Two of the architectural marvels that I visited this month include the Centinela tower by Santiago Nava and the complex of innovative works by Carlos Salazár Gutiérrez (known as Salaguti), both of which are currently in process in central Spain. Both artists are smart, thoughtful, and innovative in their works. Nava, however, who is building in a small city, has faced repeated problems with the municipal authorities, and has even had to tear out a portion of the upper levels of his construction in order to comply with mandated demands. In contrast, Salaguti, working in the country in the middle of vacant or agricultural lands, has been able to work in relative peace. 


Nava’s five-story monolith fits snugly into the triangular intersection formed by two diagonal streets, towering over the smaller buildings on both sides. It is being constructed of fine stone, marble, concrete, copper, ceramic bricks and untold different species of wood, creating the impression of an imposing yet almost fairytale fortress. At the very top of the structure, steel walkways connect the points of the corners, with elaborate finials of eagles, angels, and figures, each attached in such a way that they can be swiveled to catch the sun.


Centinela tower by Santiago Nava. Centinela tower by Santiago Nava. Jo Farb Hernández, August 2018.


The top level of the interior reveals an intricate and sophisticated masterpiece of wood joinery, with “floating” stairs leading to the rooftop terrace.


Santiago Nava stairs 2018“Floating” stairs leading to the rooftop terrace by Santiago Nava. Jo Farb Hernández, August 2018.


Nava’s windows are particularly of interest: each has a completely different shape, and each requires a distinct treatment on the interior to allow them to actually open. This one is in the shape of an eagle, often used to represent the Spanish state:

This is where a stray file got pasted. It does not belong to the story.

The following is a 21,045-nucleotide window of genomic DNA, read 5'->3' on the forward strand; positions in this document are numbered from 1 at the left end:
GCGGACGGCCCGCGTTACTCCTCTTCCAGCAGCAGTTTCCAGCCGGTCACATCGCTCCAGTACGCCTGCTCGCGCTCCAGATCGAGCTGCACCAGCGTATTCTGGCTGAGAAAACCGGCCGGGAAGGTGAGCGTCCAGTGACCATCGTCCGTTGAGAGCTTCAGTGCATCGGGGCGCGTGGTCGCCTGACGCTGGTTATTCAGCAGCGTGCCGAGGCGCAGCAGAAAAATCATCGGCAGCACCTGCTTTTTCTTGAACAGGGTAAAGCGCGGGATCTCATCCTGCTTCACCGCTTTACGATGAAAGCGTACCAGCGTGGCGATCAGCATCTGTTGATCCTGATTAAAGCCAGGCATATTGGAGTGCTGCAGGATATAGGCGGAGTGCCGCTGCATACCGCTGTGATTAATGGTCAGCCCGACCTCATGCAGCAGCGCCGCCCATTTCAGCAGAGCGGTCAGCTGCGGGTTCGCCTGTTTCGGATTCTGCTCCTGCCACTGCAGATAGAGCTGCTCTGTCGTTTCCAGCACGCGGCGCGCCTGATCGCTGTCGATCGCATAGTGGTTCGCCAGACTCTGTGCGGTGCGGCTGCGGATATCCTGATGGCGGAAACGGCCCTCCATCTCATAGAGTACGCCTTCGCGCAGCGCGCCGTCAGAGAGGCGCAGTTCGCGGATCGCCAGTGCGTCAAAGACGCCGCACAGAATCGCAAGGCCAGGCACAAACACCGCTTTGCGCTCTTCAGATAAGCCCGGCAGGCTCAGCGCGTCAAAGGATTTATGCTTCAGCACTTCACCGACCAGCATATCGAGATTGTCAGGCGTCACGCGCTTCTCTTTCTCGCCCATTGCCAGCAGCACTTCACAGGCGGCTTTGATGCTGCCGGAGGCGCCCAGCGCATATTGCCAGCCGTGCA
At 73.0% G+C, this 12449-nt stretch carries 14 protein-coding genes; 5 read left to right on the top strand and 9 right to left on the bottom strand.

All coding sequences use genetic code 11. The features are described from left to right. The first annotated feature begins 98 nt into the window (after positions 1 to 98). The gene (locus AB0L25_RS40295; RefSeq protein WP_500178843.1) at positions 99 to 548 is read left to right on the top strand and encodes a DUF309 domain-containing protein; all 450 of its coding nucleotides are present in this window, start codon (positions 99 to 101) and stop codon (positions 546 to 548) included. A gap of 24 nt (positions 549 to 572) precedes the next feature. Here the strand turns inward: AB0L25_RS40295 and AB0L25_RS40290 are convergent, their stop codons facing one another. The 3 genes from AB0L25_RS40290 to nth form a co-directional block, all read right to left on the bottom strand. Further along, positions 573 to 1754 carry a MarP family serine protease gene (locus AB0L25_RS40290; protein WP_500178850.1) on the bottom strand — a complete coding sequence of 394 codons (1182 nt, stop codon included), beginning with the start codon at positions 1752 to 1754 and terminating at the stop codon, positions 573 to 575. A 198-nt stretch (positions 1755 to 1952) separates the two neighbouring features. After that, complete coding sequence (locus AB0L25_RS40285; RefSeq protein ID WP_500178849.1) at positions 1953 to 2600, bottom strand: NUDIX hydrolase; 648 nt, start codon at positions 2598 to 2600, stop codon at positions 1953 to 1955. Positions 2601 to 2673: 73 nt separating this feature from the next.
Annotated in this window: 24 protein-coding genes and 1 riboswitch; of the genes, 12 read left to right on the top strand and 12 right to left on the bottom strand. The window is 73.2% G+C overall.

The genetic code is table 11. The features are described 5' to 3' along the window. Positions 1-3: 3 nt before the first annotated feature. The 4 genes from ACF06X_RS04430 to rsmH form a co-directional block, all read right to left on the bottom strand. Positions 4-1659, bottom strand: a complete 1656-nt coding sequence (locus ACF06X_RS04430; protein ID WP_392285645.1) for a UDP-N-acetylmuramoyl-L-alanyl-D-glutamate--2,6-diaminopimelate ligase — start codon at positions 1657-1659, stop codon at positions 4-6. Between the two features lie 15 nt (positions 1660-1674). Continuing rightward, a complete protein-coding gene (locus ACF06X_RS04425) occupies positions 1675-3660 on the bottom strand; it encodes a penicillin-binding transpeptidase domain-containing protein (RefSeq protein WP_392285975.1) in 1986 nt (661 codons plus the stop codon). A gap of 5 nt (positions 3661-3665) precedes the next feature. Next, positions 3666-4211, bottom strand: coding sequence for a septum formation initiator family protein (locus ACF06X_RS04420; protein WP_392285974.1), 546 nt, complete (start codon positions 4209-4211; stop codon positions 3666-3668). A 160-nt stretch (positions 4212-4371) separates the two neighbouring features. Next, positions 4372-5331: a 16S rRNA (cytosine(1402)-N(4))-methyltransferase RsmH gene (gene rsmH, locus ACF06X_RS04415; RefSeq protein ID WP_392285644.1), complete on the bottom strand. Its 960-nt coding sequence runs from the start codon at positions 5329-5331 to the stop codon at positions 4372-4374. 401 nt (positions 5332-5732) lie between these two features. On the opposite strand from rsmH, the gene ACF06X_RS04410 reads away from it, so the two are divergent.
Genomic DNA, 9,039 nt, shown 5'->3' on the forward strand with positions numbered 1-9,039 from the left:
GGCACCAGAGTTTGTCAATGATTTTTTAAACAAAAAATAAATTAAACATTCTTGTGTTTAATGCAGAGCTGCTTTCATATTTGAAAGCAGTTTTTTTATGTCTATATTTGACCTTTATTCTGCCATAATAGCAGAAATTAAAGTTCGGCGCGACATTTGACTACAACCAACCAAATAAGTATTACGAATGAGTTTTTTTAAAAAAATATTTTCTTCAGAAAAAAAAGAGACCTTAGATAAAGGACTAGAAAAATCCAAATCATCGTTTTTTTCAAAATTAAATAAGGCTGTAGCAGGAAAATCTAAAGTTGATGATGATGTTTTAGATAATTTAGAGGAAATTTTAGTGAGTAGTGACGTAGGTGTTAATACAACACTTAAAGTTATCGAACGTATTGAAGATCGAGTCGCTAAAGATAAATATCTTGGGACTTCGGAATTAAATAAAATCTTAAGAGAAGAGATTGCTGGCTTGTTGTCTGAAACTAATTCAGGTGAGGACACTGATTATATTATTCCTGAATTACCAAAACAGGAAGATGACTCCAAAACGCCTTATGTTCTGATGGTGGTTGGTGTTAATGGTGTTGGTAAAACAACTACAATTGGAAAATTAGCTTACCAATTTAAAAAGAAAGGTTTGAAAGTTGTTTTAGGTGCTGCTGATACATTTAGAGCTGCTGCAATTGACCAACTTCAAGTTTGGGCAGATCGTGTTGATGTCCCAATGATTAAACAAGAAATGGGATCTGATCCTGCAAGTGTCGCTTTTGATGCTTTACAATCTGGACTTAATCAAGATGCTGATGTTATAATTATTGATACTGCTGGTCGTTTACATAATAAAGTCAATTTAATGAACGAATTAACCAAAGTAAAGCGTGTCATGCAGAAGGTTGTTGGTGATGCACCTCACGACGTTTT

window - santiago nava, 2018.Eagle-shaped window by Santiago Nava. Jo Farb Hernández, August 2018.


In contrast to Nava’s rectilinear geometries, Salaguti’s work – both his discrete paintings and sculptures and the buildings he is constructing – focus more on organic and curvilinear forms. His studio, the exterior façade of which includes a self-portrait of himself, looks out over the low hills of Castilla León. Within the cupula is an exhibition of his discrete works.


Exterior façade of studio with self-portrait by Carlos Salazár Gutiérrez (known as Salaguti)Exterior façade with self-portrait by Salaguti. Jo Farb Hernández, August 2018.


While the visible architectural elements have been in place for over twenty years, he continues working inside, most recently in a subterranean basement area:


Subterranean basement by SalagutiSubterranean basement by Salaguti. Jo Farb Hernández, August 2018.

Salaguti is constantly sketching, designing, and building, dreaming of additional structures and ways to explore innovative aesthetic treatments on both interior and exterior, reflecting his visions of how humankind interacts with all natural elements in the cosmos.